The Rejection Of Saul: An Inquiry Into A Pitiless Theology.
“The story of King Saul is, I believe, one of the bible’s uncomfortable stores.” The rejection of Saul is a dynamically spun legend that reveals much in the way of ancient and contemporary biblical narrative, lackadaisical tradition, and theological interpretation.
Rabbinical tradition has often approached the subject of Saul’s rejection with a certain amount of tolerant flexibility and honest scrutiny. However, Christianity has been predominantly consistent in two-dimensional readings of the text, normally mantling a judgmental and hostile attitude towards the figure of King Saul. In his commentary on the Psalms, Augustine’s interpretation of the narrative is ostentatious in his pointed agenda to read the text as a comparative precursor to Christ (David) persecuted by Judas (Saul), “For Saul having been chosen king not to abide, but after the people’s hard and evil heart, having been given for their reproof not for their profit, according to that text of holy Scripture which saith of God, Who maketh a hypocrite man to reign, because of the perverseness of the people: since thereof such sort was Saul, he persecuted David, in whom God was prefiguring the kingdom of eternal salvation, and whom God had chosen to abide in his seed: inasmuch as indeed our King, King of Ages with Whom we are to reign everlasting, was to be from the seed of that same David after the flesh.” 
Knowing the tale’s end, with David as precursor to Christ, an Augustine styled reading then goes back to the beginning of the tale making Samuel a type of John the Baptist Figure. Saul comes to first represent Herod in the New Testament King’s enmity with the Baptist. In this reverse reading Saul will eventually also come to represent Judas and the Jews who persecuted Christ.
Genealogical lore names Yeshua bar Yosef as a direct descendent of King David, therefore giving inherently biased motive towards a dishonest, superficial reading of a text that is more complex, and consequently, more interesting than the way that traditional appendage paints the saga.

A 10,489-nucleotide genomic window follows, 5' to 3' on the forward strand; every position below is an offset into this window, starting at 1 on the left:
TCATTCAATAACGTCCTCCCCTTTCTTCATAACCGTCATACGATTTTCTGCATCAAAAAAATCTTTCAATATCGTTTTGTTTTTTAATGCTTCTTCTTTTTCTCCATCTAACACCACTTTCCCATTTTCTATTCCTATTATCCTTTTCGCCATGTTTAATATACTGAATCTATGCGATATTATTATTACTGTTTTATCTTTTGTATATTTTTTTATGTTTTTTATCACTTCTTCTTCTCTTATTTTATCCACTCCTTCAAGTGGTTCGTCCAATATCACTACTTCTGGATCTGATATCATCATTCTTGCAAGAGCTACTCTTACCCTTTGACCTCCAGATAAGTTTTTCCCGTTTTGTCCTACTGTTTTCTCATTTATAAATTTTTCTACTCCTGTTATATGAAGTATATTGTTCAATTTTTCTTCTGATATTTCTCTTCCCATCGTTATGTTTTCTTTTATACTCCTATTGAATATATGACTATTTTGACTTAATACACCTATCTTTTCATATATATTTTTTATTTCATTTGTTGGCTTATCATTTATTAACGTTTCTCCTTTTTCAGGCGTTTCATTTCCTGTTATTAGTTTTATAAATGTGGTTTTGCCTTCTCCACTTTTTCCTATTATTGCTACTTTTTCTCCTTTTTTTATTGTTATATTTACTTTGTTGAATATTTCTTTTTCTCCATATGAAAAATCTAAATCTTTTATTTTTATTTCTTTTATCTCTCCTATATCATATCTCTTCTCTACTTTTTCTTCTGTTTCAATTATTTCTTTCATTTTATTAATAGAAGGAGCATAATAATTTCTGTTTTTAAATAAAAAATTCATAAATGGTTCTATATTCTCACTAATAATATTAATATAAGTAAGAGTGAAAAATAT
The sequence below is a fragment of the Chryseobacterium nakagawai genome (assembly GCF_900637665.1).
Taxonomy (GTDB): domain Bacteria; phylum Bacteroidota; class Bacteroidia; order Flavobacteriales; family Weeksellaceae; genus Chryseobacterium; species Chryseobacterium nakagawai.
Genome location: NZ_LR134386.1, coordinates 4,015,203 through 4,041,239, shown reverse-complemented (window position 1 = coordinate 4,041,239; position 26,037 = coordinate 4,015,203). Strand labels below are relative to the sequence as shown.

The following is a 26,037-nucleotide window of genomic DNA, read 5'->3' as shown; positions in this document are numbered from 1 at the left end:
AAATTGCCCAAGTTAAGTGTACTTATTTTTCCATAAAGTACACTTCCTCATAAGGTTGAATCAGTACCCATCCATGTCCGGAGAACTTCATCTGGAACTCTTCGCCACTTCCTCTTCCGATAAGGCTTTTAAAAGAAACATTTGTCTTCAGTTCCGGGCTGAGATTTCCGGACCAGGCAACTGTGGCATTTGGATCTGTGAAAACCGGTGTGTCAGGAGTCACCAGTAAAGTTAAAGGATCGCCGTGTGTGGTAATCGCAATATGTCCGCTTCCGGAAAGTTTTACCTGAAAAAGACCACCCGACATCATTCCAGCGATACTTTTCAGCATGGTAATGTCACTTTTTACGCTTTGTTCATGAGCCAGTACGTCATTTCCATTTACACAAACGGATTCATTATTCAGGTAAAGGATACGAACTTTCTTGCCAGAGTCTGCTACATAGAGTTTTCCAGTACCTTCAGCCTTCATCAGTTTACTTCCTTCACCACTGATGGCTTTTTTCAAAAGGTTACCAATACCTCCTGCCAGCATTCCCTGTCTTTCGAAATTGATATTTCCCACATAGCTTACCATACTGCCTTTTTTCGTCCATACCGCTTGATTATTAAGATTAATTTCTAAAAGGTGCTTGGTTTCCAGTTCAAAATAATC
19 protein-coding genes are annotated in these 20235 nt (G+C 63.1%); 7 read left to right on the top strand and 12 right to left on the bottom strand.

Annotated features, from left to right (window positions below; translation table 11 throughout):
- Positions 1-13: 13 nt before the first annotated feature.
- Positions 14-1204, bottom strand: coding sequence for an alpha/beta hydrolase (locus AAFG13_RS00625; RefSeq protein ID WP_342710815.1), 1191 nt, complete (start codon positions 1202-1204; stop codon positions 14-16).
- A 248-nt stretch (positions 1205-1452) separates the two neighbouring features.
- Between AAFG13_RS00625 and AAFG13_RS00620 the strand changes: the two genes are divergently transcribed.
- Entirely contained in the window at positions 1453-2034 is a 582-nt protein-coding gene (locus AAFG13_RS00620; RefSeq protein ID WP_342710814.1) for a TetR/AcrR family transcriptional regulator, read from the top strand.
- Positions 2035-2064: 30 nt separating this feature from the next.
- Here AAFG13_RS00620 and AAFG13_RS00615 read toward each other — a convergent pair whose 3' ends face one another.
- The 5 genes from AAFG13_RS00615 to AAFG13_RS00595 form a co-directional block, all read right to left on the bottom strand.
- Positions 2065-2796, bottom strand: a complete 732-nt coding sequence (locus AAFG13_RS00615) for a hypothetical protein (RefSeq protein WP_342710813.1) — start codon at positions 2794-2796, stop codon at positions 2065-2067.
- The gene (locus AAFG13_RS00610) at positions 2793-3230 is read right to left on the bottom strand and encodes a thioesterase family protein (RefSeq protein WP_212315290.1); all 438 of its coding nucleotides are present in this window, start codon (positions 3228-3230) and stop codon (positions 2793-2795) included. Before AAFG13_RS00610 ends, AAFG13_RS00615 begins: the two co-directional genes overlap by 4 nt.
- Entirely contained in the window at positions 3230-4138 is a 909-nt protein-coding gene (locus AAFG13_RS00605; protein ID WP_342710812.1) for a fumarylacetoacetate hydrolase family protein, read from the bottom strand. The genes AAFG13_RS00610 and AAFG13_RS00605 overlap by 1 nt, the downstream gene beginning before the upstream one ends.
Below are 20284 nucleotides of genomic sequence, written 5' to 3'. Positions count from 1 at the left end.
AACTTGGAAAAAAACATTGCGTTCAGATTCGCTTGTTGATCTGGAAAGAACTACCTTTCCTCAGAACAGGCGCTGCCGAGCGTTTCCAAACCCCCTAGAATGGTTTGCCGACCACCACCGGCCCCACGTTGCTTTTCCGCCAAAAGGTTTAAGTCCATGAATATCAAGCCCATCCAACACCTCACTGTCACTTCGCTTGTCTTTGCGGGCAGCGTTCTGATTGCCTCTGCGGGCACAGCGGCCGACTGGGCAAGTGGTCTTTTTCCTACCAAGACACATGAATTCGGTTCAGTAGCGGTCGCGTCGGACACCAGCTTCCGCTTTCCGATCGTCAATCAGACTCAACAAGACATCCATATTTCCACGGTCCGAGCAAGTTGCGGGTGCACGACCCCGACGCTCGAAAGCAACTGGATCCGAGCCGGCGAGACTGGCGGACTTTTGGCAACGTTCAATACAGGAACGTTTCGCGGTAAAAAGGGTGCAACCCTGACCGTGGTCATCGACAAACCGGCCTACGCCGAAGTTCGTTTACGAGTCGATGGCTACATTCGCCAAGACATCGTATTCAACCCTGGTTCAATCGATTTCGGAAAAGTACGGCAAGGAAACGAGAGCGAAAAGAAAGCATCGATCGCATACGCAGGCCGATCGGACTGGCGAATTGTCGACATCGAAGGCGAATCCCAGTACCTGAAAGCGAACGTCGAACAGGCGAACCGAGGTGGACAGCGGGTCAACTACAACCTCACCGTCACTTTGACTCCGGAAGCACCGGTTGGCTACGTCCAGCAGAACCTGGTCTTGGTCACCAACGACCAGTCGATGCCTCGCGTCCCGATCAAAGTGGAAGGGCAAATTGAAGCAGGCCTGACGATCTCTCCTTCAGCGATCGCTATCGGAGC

Antagonism towards the figure of Saul may also be quite revealing in our preferences towards protagonists and gods. To place our heroes on an edified pedestal we must dehumanize them. David, despite his transparent faults, can indeed be edified because the text places him at an emotional distance to the reader. As Barbara Green states, “We are rather often privy to Saul’s private conversation, so that we know what he aims for and so often misses. Conversely, we rarely have any inside view of David, so that he is presented to us as enigmatic, cards held to his chest much more difficult to appraise.” David, as the Psalmist, is, like Christ, elevated through psychological distancing.
Samuel presents a slightly more difficult dilemma. The emotional range his character is given makes it as hard to sanitize him, as it is to sanitize a prophet who eats locusts in the desert. Samuel falls slightly short of deification, but because of his judge/prophet status, Samuel’s ranking in the context of the fable is that of an unquestionable protagonist, which leads us to Saul. Such is Samuel’s reputation as prophet that the following evaluation is typical in unquestioning evangelical readings, “God saw Saul’s heart and there he saw a Self or My Own Way Ruling. Saul chose the way of the Big I. Saul began to think he was wise enough to decide for himself what was right to do instead of following God’s instructions.”  Because the cotemporary idea of preferred story telling demands a tangible villain for essential conflict, Saul is, naturally, demonized.
However, predilection for over-simplified narrative makes for brittle drama. In the arena of religious story telling, that predilection leads to precarious, judgmental religiosity, which fails to give the original authors, and the fathered religious implications, due credit for decidedly progressive anecdote.
When examining the rejection of Saul, Rabbi Moshe Reiss gives an honestly perplexed assessment of Saul’s rejection, “What indeed has Saul done to incur Samuel’s wrath and, according to Samuel, God’s wrath? Samuel had told Saul to wait in Gilgal for seven days for a sacrifice. Could that old request still be valid now, at a desperate stage of a war against the nation’s enemy? If Samuel still held it valid, then more questions arise: Why also critical a point did he wait until the last possible minute to arrive? Saul had waited and Samuel failed to come. When Saul, therefore, went on with the sacrifice, just which of God’s commands did he break? Did not David prepare sacrifices? Did Samuel usurp the priestly position? God does not speak in this chapter. It is only Samuel who is issuing commands. Is he according Divine status to his own orders? Did Samuel, perhaps, deliberately delay his arrival until he was given an excuse to condemn Saul?”